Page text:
If they fail to create a bridge, then their subsequent need-creation techniques will fall flat, and then so will their need-fulfillment offer. Membership in fundagelicalism won’t look like a solution unless their mark has a problem that this membership alone can solve.
But Cawthorn could never build his bridge with “religious” Jews. Thus, nothing he offered those targets appealed to them, and thus he never sold a single membership to them.
That’s how it went for me, too, every time I tried to sell my product to pagans.
The Rice Christians and the Sales Dilemma.
We see the same dynamic in the famous 2013 post “Rice Christians and Fake Conversions.” Its author, Laura Parker, was a missionary to Southeast Asia. In her post, she lays out a common difficulty she struggled with during those years (all links and emphases are hers):
I remember our first year on the field literally thinking, “No one is ever, ever going to come to faith in Christ, no matter how many years I spend here.”
I thought this because for the first time in my life, I was face-to-face with the realities that the story of Jesus was so completely other to the people I was living among. Buddhism and the East had painted such a vastly different framework than the one I was used to that I was at a loss as to how to even begin to communicate the gospel effectively. [. . .]
Here I was learning from living in the culture, that the leap from following Buddha to following Jesus was seemingly a gigantic one, yet it seemed that every time I turned around Western teams were having wild success in convincing nationals to make it.
We already talked about why those other “teams” were having such apparent success. Now, though, I want to focus on why Parker never made any sales, and why her missionary work in Asia devolved from making actual sales attempts to modeling TRUE CHRISTIANITY™ to the people there.
This wasn’t her only attempt at missionary work. During her college years, she headed for Philadelphia to work as a missionary in a violent, dangerous part of the city. Overall, it went just as poorly as her stint in Asia did. She seems to have had trouble in both places with building a bridge between her culture and that of her respective marks.
Weirdly, Jesus didn’t help her in either location. She might as well have inhabited a different planet as her various marks. She couldn’t convince many of them at all that they needed her product.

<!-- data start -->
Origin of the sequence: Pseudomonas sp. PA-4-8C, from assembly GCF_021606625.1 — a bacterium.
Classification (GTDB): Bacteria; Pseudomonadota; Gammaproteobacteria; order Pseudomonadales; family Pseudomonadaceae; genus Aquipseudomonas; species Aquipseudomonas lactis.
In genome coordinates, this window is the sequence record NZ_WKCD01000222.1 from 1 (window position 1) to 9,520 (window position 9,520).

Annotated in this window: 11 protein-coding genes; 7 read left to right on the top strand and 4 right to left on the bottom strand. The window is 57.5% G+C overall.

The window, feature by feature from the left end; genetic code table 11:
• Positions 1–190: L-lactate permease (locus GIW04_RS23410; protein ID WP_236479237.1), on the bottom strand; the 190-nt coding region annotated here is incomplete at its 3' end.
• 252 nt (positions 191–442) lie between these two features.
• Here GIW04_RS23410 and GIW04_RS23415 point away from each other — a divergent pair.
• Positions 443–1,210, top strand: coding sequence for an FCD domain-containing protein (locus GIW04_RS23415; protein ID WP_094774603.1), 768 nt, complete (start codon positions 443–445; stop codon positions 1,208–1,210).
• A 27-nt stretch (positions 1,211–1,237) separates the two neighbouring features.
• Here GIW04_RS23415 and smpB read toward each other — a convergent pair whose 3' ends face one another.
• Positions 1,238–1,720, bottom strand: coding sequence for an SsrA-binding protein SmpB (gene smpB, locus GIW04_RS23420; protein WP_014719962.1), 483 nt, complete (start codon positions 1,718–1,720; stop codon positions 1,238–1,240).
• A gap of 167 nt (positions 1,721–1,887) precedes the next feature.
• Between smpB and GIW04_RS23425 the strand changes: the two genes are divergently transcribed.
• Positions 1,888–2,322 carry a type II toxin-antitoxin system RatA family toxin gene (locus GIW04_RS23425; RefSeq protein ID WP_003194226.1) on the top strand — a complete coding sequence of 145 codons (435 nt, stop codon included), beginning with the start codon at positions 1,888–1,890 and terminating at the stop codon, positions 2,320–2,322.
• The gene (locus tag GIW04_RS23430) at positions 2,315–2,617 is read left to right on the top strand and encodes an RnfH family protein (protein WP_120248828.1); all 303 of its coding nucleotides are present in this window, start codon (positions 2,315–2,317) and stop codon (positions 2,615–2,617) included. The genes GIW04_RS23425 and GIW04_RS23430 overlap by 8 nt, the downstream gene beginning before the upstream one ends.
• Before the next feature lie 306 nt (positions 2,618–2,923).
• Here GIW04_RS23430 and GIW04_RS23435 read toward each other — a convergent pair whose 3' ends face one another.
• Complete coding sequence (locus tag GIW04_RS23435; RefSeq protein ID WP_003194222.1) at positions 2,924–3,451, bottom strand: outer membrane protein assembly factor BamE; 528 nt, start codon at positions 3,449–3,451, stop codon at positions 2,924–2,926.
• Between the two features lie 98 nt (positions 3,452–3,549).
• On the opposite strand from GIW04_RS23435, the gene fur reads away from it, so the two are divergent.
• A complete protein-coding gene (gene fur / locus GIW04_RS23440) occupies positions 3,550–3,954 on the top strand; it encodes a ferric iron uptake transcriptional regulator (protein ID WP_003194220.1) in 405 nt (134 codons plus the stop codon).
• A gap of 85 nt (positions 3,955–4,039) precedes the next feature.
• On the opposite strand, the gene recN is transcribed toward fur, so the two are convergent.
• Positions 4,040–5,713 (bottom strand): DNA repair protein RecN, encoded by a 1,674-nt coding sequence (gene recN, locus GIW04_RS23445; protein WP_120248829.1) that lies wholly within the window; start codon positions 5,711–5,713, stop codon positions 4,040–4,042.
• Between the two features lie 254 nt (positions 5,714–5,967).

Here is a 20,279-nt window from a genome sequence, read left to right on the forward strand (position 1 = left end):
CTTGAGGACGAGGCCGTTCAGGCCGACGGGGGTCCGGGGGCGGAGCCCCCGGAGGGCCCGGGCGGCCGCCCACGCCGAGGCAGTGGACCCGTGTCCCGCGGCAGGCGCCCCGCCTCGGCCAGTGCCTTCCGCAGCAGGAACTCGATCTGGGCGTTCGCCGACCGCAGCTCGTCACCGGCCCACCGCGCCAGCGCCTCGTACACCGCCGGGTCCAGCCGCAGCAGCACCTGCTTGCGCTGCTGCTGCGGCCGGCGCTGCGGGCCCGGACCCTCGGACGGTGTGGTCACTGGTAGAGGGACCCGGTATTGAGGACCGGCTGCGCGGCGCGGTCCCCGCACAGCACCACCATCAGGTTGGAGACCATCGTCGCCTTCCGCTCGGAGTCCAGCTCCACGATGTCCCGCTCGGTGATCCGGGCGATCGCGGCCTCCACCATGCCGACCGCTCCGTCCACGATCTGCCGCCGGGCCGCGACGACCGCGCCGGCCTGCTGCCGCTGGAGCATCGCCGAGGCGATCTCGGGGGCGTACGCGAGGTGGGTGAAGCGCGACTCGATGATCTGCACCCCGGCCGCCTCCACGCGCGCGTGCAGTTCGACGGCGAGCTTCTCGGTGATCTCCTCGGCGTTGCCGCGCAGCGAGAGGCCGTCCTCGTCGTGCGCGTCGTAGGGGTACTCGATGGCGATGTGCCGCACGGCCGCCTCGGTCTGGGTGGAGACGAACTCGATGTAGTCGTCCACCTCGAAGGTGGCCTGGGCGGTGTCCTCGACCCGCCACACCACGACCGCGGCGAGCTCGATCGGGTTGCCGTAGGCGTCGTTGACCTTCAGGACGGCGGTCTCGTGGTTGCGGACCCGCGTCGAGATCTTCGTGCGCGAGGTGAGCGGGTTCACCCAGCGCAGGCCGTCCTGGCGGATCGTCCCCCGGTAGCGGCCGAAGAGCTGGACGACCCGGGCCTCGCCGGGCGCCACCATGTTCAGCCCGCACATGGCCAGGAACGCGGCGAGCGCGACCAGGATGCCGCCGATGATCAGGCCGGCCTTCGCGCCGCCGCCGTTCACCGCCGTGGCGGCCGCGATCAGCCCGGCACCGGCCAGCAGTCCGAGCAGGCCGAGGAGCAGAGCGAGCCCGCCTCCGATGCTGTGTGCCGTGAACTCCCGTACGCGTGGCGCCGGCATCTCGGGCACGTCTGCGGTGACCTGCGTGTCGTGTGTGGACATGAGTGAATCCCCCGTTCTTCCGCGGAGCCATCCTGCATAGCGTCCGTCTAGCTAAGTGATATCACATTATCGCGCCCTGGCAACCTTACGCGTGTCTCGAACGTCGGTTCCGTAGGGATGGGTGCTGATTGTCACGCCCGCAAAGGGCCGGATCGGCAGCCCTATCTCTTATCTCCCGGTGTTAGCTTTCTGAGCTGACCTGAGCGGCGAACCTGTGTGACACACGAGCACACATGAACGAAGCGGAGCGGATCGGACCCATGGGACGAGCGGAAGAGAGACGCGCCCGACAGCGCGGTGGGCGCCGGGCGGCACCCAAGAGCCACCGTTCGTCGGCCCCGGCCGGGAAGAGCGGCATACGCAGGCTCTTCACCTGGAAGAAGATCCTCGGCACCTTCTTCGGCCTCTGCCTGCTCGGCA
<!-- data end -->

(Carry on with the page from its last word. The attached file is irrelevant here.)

Wait. What Does a God Need With a
What really gets me about this whole situation is this:
Missionaries should not need to build a bridge to make sales.
If their rhetoric was true, then they’d already inhabit the same emotional and rational space as their targets.
Fundagelicals claim they have a real live god on tap. They claim this god infests them and their entire groups, and that as a result they experience constant miracles and signs-and-wonders from this infestation. In addition, they claim this god’s handiwork is very easily perceived by literally anybody.
Except none of that’s true. Instead, this world and everything in it looks exactly like I’d expect it to look if no gods existed at all.
If what evangelists claim actually described reality, then anybody would be able to perceive that same reality. Evangelists wouldn’t ever need to emotionally manipulate anyone to get people to purchase their product.
Except those evangelists absolutely expect to need to completely gaslight and bamboozle their marks. They know it’s like pulling teeth even to get someone to halfway kinda-sorta agree with their starting premises.
And they also know the gap between their headspace and that of their marks grows wider every year.
A Future That Doesn’t Make Fundagelicals Happy.
To me, this growing failure of evangelists to make a sales bridge is good news. It speaks to an incoming period of great growth in the human mind and spirit. Authoritarian movements like fundagelicalism fit into that future less and less, especially since their only product is so obviously unpleasant and dishonestly-described.
I mean, ultimately that’s why I couldn’t convert any pagans. It’s why Madison Cawthorn couldn’t convert practicing Jews and why Laura Parker never made sales. And it’s why fundagelical missionary groups must fling more and more missionaries at their projects to achieve more and more lackluster results.
For that matter, evangelists’ worldview differs more and more and more from that of their marks. Likewise, evangelists experience more and more trouble crafting a bridge that brings their marks to a place where they can even temporarily share that worldview. As a result, their threats and sales promises sound ridiculous.
Thankfully for them, their Dear Leaders already have set some hand-waving in place to handle any cognitive dissonance erupting out of their indoctrination and their lived reality. But we’ll take up there next time.
NEXT UP: LSP! Then, we’ll check out how fundagelicals conceptualize evangelism as a purely divine process overall — when it is anything but that. See you tomorrow!